The formation of new fibers in the lens of the cat’s eye continues throughout life. As new fibers are formed the older ones are compressed and pushed toward the center of the lens. This results in a continually increasing density of the lens. The lens also loses water as it ages, another factor contributing to increased density.
This process is called nuclear sclerosis and should be recognized as a normal part of the aging of the cat’s eyes. It results in a bluish or grayish-white haze in the part of the lens that can be seen through the pupil. It does not normally interfere with vision and does not need treatment. This condition is often erroneously referred to as cataracts (lens opacities that interfere with light transmission to the retina). In truth, senile cataracts, which usually appear very white and dense and which interfere with vision, occur much less commonly.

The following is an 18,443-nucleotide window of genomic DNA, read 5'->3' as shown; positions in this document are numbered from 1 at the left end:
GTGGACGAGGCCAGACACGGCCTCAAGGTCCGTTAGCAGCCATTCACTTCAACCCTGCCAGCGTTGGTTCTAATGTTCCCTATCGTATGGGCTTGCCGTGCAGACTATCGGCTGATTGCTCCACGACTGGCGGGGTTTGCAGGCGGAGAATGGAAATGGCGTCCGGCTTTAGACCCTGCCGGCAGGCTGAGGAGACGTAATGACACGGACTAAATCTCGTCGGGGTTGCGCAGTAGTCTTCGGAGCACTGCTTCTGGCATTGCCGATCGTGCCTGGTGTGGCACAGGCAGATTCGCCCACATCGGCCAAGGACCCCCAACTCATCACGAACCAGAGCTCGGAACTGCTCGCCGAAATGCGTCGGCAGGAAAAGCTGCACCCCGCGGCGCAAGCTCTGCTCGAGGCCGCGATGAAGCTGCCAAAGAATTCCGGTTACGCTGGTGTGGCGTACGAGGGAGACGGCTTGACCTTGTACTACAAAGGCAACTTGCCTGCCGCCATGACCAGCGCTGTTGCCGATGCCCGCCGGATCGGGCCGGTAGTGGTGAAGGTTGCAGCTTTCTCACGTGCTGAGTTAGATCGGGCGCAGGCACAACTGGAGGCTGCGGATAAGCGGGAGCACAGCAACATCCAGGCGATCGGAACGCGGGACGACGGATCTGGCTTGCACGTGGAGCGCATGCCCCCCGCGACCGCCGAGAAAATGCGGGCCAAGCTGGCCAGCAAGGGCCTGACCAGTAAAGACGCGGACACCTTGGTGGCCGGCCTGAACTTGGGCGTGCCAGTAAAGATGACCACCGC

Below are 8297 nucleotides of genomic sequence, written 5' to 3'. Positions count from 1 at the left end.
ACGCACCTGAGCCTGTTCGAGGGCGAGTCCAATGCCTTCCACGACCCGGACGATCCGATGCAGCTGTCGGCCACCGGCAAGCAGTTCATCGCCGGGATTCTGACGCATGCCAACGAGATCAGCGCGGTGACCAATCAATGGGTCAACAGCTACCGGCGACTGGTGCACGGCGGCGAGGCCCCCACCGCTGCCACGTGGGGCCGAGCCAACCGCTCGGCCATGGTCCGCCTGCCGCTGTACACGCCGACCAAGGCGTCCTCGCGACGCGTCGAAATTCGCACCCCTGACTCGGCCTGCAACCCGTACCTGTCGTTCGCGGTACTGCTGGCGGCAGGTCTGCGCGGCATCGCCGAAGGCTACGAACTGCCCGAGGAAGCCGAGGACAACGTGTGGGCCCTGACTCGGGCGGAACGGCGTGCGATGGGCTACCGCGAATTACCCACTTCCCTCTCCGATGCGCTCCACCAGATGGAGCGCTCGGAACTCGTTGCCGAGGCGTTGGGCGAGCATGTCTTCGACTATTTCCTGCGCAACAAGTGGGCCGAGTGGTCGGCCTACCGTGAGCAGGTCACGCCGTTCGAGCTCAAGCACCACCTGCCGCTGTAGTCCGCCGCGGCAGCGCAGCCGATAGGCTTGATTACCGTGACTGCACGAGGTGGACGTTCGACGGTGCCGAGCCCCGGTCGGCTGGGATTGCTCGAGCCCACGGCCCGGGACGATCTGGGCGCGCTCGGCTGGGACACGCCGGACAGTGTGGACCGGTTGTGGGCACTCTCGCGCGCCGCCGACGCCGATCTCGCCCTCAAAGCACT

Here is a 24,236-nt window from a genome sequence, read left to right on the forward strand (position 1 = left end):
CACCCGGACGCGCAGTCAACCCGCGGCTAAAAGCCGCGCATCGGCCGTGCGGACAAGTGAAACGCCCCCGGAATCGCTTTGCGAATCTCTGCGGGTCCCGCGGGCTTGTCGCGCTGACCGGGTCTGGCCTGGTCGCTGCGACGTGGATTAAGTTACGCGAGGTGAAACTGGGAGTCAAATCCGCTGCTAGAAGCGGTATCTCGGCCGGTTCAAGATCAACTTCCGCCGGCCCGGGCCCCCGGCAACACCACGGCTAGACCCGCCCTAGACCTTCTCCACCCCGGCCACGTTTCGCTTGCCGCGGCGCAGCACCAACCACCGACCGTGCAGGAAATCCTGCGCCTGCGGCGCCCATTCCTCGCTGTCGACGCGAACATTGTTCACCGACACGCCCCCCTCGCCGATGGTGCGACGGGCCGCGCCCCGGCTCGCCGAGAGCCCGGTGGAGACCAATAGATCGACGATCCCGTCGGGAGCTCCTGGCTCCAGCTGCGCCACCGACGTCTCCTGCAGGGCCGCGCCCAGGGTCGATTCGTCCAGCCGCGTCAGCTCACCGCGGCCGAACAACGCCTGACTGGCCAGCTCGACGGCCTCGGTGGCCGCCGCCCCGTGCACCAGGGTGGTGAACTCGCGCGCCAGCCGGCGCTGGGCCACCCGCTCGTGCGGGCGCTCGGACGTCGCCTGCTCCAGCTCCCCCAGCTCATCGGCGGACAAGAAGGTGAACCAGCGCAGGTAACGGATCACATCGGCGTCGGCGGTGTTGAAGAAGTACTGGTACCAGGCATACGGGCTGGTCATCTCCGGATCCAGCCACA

If your cat does develop cataracts as an aged (or sometimes young) animal and loss of vision occurs, there are surgical procedures that can be used to remove the opacity and restore vision. Surgery is best performed by a veterinary specialist because cataracts are relatively uncommon, and the best results are obtained only by those individuals who perform the operations most frequently. Most cats seem to adjust completely to a gradual loss of vision should surgery be unavailable or contraindicated.